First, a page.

LOS ANGELES — Voters will head to the polls Tuesday to decide how Los Angeles should regulate medical marijuana storefronts that have cropped up over the past several years.
The three measures are aimed at providing the legal framework for an industry that has flourished. Local lawmakers have sought to balance the need for medical pot for the sick versus neighborhood complaints about crime.
Proposition D would cap the number of collectives that opened prior to 2007 — about 135 — and raise taxes slightly; Proposition E also would permit the pre-2007 clinics but raise no new taxes; Proposition F wouldn't limit the number of pot shops but put stringent controls, such as audits and background checks, on employees. It also raises taxes.
Proposition E backers have thrown their support behind Proposition D, which has been endorsed by several councilmembers.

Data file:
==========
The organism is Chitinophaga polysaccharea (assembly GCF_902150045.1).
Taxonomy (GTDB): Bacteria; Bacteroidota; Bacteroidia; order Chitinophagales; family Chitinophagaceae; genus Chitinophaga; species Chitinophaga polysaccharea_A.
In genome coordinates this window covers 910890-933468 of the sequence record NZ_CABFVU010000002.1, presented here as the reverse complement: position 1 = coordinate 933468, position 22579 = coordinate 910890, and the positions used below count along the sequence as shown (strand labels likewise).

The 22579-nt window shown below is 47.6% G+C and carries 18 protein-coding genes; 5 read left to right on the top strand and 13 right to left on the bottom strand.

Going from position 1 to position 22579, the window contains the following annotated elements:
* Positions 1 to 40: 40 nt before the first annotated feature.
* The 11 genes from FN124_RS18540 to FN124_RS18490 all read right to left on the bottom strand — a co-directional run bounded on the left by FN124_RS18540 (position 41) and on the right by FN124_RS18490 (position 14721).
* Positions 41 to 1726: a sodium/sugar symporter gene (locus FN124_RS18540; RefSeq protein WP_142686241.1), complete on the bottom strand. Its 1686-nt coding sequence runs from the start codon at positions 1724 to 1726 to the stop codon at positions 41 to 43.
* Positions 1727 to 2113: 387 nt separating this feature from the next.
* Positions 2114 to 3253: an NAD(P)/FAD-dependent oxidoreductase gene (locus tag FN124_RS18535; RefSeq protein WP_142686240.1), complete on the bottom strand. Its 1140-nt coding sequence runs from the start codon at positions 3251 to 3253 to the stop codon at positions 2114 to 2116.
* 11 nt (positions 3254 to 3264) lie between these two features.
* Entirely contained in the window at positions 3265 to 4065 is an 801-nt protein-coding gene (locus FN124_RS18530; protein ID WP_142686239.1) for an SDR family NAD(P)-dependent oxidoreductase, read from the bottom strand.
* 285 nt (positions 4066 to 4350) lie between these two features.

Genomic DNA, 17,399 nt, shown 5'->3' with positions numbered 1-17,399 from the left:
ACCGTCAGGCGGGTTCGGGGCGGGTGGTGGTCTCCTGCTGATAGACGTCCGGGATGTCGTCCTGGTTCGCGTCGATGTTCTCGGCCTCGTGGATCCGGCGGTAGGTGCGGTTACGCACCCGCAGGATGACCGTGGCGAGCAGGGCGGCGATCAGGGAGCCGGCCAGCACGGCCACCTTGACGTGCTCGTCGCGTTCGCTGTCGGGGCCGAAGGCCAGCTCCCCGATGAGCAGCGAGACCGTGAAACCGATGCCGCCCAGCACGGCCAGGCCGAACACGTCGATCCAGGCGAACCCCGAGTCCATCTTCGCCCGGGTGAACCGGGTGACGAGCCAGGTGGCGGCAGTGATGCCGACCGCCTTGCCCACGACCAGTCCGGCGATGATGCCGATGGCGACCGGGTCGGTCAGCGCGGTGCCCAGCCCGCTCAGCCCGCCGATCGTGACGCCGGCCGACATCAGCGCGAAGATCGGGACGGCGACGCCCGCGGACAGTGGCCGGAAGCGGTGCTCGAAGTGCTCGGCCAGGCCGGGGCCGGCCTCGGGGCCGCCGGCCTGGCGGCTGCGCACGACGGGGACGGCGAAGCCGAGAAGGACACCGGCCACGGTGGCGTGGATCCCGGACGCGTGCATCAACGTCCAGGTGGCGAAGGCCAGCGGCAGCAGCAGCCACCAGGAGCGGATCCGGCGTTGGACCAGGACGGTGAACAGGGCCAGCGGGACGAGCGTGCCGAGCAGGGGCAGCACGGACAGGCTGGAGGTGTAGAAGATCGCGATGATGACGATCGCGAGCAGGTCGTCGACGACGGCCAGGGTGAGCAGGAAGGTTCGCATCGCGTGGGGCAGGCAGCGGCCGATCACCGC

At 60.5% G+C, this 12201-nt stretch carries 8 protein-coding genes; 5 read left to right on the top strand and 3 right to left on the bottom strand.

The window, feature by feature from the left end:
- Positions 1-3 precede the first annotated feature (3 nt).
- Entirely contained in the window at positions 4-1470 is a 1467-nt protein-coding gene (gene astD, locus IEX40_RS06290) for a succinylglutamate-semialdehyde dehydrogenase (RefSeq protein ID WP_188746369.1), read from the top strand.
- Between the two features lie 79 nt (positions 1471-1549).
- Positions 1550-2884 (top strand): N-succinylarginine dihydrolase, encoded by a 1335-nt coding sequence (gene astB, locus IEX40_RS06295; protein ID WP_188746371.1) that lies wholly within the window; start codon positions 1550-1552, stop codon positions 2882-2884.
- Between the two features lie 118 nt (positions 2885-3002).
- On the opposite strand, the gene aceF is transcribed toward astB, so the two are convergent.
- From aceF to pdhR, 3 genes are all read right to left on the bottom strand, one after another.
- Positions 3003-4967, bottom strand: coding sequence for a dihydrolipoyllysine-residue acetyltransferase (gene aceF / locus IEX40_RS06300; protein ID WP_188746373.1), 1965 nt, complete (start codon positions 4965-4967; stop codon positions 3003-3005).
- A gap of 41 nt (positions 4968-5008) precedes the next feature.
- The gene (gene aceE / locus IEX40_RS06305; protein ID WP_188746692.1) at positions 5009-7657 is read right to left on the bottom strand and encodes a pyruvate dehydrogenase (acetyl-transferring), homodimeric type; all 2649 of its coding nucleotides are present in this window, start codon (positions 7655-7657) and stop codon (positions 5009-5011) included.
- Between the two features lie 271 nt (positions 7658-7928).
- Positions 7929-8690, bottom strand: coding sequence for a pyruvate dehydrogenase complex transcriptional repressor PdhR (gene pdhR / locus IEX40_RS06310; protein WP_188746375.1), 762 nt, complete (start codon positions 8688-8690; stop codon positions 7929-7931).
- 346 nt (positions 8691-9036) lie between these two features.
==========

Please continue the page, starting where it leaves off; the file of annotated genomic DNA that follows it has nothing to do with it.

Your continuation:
The proposition with the most votes wins, but only if it collects a majority. If none of the measures receives more than 50 percent, the issue could go back to the City Council, which got better guidance earlier this month when the state Supreme Court ruled cities and counties can ban dispensaries.
Three years ago, an ordinance was passed that slashed the number of collectives from roughly 1,000 to 70. But the city was bombarded with dozens of lawsuits by dispensaries and the local law expired last year, leading to another surge of pot shops.
Last summer, the city approved a ban, but two months later repealed it after enough signatures were gathered to get the measures on the ballot.
Officials now estimate several hundred dispensaries remain open in the nation's second-largest city.
Pot remains illegal under federal law and the U.S. government has raided clinics, prosecuted owners and filed lawsuits against landlords as part of a crackdown in California.